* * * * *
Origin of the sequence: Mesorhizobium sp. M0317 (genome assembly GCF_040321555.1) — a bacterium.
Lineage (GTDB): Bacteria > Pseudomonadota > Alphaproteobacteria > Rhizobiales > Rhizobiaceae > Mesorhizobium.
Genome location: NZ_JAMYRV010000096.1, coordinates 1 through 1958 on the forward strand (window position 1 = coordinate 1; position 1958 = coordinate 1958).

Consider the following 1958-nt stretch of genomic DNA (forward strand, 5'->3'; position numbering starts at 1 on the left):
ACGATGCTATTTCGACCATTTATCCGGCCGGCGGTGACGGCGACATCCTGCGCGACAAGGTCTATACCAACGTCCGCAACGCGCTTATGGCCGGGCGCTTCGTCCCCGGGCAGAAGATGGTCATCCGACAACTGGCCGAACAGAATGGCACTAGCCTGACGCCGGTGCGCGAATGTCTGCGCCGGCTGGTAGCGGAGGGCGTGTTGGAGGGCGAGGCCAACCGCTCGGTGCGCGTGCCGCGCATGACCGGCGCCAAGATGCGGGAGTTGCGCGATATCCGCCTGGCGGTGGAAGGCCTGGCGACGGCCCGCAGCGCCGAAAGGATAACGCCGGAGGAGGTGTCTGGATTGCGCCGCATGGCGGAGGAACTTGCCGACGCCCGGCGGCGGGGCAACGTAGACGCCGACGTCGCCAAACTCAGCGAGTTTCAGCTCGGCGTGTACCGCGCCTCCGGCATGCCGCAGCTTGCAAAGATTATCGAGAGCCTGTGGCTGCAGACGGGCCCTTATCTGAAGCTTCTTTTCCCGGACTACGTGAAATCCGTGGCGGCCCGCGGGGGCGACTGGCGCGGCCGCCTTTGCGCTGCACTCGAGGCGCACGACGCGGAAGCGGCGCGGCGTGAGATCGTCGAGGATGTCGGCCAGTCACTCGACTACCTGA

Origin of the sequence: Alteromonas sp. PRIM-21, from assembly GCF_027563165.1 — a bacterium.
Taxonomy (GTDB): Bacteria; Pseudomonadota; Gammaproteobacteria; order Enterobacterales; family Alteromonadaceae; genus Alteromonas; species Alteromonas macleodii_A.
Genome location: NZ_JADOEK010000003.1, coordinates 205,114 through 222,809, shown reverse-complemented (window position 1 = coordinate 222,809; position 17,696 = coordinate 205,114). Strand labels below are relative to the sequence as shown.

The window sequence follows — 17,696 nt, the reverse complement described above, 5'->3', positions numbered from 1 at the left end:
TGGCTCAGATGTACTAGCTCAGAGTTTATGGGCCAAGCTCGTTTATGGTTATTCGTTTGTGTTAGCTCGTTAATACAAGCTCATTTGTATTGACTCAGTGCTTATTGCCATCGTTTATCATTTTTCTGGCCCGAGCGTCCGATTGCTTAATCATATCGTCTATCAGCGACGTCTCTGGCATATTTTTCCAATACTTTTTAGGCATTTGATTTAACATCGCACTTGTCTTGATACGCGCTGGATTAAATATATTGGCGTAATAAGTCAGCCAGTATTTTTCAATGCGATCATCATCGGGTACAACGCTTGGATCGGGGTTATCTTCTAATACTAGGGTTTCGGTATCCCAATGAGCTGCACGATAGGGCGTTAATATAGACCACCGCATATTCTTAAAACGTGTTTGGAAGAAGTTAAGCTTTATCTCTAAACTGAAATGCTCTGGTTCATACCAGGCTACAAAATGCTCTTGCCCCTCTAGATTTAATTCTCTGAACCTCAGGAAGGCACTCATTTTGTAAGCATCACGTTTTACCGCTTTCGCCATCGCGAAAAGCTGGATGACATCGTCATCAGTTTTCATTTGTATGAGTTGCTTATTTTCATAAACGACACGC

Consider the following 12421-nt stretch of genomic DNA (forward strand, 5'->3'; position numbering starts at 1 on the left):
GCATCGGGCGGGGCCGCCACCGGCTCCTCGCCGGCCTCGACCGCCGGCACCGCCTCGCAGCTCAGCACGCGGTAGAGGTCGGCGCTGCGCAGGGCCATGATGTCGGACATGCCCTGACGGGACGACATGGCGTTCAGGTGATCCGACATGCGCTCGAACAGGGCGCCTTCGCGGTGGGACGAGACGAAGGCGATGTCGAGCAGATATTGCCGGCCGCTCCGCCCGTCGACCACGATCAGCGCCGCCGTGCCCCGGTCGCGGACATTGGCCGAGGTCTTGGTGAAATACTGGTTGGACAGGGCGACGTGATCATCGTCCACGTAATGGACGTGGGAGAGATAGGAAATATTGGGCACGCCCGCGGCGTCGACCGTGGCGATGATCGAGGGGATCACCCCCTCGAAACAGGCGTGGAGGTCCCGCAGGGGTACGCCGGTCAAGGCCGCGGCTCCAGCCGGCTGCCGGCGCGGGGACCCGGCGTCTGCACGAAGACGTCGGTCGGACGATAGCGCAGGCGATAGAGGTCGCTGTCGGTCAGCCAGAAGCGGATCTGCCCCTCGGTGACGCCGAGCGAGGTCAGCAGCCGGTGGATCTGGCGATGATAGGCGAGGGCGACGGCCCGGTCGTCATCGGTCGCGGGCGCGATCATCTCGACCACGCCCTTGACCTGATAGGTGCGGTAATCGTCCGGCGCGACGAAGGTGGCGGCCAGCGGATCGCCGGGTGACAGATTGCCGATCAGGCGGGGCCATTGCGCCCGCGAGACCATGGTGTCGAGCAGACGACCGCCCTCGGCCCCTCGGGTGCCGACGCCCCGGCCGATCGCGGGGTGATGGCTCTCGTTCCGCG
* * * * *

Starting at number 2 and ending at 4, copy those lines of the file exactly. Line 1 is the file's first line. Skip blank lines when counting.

Lineage (GTDB): Bacteria > Pseudomonadota > Alphaproteobacteria > Rhizobiales > Rhizobiaceae > Mesorhizobium.
Genome location: NZ_JAMYRV010000096.1, coordinates 1 through 1958 on the forward strand (window position 1 = coordinate 1; position 1958 = coordinate 1958).

Consider the following 1958-nt stretch of genomic DNA (forward strand, 5'->3'; position numbering starts at 1 on the left):